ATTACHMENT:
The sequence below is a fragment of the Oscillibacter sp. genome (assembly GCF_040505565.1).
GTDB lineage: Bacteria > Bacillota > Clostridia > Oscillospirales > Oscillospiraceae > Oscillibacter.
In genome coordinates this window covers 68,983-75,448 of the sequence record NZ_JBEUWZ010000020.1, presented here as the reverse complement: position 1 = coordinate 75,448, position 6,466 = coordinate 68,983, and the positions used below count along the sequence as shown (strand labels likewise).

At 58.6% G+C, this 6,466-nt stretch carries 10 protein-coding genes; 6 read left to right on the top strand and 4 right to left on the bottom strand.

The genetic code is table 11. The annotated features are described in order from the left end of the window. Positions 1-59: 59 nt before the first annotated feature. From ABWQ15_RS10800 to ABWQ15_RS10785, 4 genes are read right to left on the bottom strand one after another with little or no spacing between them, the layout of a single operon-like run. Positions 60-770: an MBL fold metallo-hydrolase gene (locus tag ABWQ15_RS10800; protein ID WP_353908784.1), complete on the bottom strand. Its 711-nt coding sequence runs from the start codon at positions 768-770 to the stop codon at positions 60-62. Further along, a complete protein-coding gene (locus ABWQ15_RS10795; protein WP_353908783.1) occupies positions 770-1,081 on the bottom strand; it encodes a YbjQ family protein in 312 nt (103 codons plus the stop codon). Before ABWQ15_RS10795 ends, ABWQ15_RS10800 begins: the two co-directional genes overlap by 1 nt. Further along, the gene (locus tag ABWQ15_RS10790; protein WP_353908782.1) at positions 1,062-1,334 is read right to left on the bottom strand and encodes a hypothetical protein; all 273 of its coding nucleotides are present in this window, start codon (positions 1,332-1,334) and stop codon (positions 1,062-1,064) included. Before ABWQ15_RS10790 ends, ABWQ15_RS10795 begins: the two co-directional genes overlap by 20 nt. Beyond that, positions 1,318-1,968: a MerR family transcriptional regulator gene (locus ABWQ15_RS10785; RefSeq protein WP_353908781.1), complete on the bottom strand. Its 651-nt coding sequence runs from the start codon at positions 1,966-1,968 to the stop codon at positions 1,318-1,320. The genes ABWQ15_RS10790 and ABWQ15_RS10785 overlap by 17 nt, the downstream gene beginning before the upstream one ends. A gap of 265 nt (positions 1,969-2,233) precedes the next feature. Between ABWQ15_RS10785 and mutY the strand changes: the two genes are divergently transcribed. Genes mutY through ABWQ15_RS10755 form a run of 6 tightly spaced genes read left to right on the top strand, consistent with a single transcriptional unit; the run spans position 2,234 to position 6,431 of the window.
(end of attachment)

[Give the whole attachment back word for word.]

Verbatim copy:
The sequence below is a fragment of the Oscillibacter sp. genome (assembly GCF_040505565.1).
GTDB lineage: Bacteria > Bacillota > Clostridia > Oscillospirales > Oscillospiraceae > Oscillibacter.
In genome coordinates this window covers 68,983-75,448 of the sequence record NZ_JBEUWZ010000020.1, presented here as the reverse complement: position 1 = coordinate 75,448, position 6,466 = coordinate 68,983, and the positions used below count along the sequence as shown (strand labels likewise).

At 58.6% G+C, this 6,466-nt stretch carries 10 protein-coding genes; 6 read left to right on the top strand and 4 right to left on the bottom strand.

The genetic code is table 11. The annotated features are described in order from the left end of the window. Positions 1-59: 59 nt before the first annotated feature. From ABWQ15_RS10800 to ABWQ15_RS10785, 4 genes are read right to left on the bottom strand one after another with little or no spacing between them, the layout of a single operon-like run. Positions 60-770: an MBL fold metallo-hydrolase gene (locus tag ABWQ15_RS10800; protein ID WP_353908784.1), complete on the bottom strand. Its 711-nt coding sequence runs from the start codon at positions 768-770 to the stop codon at positions 60-62. Further along, a complete protein-coding gene (locus ABWQ15_RS10795; protein WP_353908783.1) occupies positions 770-1,081 on the bottom strand; it encodes a YbjQ family protein in 312 nt (103 codons plus the stop codon). Before ABWQ15_RS10795 ends, ABWQ15_RS10800 begins: the two co-directional genes overlap by 1 nt. Further along, the gene (locus tag ABWQ15_RS10790; protein WP_353908782.1) at positions 1,062-1,334 is read right to left on the bottom strand and encodes a hypothetical protein; all 273 of its coding nucleotides are present in this window, start codon (positions 1,332-1,334) and stop codon (positions 1,062-1,064) included. Before ABWQ15_RS10790 ends, ABWQ15_RS10795 begins: the two co-directional genes overlap by 20 nt. Beyond that, positions 1,318-1,968: a MerR family transcriptional regulator gene (locus ABWQ15_RS10785; RefSeq protein WP_353908781.1), complete on the bottom strand. Its 651-nt coding sequence runs from the start codon at positions 1,966-1,968 to the stop codon at positions 1,318-1,320. The genes ABWQ15_RS10790 and ABWQ15_RS10785 overlap by 17 nt, the downstream gene beginning before the upstream one ends. A gap of 265 nt (positions 1,969-2,233) precedes the next feature. Between ABWQ15_RS10785 and mutY the strand changes: the two genes are divergently transcribed. Genes mutY through ABWQ15_RS10755 form a run of 6 tightly spaced genes read left to right on the top strand, consistent with a single transcriptional unit; the run spans position 2,234 to position 6,431 of the window.